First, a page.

The Tug H.M.C.S. Riverton

by Leigh Cossey 2018


After 10 years languishing dockside at Gamble’s in Port Colborne Ont. the Techno St. Laurent was pulled ashore on July 6, 2018 to be cut up. (Photo from the Jeff Cameron collection.)

My father, Stanley Cossey, was a naval architect who went to work for German and Milne in Montreal where he was the head of the design team for the Norton Class navy tugs. In 1943 he moved to Russel Brothers in Owen Sound and eventually was appointed as the head of the drafting department.

H.M.C.S. Riverton (W.47; ATA.528) was built in 1944 by Canadian Bridge Co. at Walkerville ON for the Royal Canadian Navy. She was 104.5’ x 26.8’ x 11.2’ with a steel hull 257gt 19.17rt. She was powered by a 1–1000bhp, 19.55nhp Sulzer diesel engine by Dominion Engineering Co. Ltd. Lachine, QC.

In 1944 she was commissioned as H.M.C.S. Riverton. After the Second World War she became an auxiliary vessel as C.N.A.V. Riverton, later designated as C.F.A.V. Riverton. In 1979 as the Techno St. Laurent she was sold to Techno Maritime Lt., Sillery, QC. In 2002 as the Kristin she was sold to McKeil Marine Limited, Hamilton ON. In 2006 she was sold to International Marine Salvage, Port Colborne, ON.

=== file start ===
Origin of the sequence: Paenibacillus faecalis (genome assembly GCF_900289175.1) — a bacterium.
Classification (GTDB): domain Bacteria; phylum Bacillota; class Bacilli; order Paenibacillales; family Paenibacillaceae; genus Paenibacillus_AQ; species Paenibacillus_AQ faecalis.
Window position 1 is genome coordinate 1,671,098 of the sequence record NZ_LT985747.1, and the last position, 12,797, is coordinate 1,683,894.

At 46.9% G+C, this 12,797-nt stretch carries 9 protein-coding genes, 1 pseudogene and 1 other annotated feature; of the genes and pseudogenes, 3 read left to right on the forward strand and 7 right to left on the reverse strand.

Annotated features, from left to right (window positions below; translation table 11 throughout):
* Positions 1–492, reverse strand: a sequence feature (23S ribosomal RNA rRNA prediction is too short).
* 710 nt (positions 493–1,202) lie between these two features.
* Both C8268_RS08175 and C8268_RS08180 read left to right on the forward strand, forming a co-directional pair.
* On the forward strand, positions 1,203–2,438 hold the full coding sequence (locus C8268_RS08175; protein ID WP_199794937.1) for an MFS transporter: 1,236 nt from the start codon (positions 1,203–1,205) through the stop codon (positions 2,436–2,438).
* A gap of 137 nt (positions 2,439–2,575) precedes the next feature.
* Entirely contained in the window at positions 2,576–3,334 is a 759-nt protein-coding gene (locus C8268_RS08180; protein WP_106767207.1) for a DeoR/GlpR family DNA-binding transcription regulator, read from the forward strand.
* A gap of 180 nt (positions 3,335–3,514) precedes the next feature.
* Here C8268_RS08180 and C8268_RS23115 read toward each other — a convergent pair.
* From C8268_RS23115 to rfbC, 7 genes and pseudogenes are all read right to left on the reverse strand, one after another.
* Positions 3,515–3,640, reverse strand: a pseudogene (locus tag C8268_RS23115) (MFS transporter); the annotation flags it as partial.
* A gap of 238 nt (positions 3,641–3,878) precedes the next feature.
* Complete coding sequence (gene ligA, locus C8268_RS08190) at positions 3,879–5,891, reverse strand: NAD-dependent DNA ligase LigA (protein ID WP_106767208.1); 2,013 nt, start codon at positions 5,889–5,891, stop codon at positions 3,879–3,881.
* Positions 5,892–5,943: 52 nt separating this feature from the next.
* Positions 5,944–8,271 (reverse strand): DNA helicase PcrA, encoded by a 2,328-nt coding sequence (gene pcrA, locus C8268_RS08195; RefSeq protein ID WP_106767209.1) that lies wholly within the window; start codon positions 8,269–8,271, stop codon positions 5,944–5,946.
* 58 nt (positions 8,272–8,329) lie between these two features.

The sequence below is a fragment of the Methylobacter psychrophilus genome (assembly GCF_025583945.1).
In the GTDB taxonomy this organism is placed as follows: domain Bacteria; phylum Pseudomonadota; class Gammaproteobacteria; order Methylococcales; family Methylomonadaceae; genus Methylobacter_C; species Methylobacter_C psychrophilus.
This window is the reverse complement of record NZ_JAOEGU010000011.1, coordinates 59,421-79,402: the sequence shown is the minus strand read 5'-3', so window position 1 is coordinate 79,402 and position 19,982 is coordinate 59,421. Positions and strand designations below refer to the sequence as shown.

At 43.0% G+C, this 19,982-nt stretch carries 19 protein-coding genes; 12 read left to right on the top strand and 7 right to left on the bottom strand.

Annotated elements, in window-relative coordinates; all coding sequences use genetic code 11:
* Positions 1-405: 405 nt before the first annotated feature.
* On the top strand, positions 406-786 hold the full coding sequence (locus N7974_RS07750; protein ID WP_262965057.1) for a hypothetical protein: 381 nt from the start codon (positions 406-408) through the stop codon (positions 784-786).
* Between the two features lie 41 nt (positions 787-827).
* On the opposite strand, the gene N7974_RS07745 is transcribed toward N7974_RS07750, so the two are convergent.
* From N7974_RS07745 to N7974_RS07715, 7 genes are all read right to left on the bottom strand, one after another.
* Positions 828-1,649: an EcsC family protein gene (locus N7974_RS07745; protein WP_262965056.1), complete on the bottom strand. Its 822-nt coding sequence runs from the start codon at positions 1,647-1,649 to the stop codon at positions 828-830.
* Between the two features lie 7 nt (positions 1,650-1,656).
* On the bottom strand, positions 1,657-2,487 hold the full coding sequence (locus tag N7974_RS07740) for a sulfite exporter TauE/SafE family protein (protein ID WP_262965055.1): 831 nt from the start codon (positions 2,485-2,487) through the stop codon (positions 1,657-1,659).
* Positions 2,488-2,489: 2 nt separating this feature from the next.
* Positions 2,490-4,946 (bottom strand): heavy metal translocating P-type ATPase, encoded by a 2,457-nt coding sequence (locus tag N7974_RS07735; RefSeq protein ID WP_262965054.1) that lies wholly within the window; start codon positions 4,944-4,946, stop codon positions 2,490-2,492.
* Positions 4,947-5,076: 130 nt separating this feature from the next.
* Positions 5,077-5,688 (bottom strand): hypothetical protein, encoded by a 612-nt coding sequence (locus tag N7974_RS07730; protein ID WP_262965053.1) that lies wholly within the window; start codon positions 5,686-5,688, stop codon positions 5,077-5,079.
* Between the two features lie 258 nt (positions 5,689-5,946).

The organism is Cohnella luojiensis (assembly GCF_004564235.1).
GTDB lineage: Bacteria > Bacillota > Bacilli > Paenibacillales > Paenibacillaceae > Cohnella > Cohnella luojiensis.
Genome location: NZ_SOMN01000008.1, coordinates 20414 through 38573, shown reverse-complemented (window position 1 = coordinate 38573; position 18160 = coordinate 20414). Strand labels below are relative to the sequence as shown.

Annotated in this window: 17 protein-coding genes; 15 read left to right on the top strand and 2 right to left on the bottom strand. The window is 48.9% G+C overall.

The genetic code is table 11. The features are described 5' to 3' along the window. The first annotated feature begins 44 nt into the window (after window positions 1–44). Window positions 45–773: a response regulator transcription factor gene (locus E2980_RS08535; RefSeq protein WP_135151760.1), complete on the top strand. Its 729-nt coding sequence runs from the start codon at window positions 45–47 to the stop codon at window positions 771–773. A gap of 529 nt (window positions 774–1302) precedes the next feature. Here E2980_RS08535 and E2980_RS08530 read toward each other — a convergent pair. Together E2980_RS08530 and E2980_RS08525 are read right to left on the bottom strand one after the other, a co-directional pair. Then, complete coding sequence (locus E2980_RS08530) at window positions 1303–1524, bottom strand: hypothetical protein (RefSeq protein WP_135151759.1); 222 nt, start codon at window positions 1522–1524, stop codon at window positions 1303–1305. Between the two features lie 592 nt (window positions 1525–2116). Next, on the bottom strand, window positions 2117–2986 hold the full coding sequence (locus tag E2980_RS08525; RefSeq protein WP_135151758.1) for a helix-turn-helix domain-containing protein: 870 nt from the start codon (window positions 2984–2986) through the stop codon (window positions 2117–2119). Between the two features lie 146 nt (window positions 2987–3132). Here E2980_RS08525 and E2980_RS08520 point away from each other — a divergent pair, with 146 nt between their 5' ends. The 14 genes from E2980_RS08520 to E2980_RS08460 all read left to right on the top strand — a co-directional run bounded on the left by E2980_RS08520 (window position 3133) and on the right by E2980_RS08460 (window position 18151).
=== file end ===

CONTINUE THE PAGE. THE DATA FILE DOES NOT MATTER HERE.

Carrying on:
Jeff Cameron (Knowyourtugs) reports that "she was in the Marine Recycling scrapyard in Port Colborne ON on July 6th, 2018. She has been at the yard for over a decade in an ever declining state of repair. Having been partly scrapped a few years ago she has finally been dragged ashore. She is surely now, not long from being entirely cut up."

To quote from this article please cite:

Cossey, Leigh (2018) The Tug HMCS Riverton. 2018.

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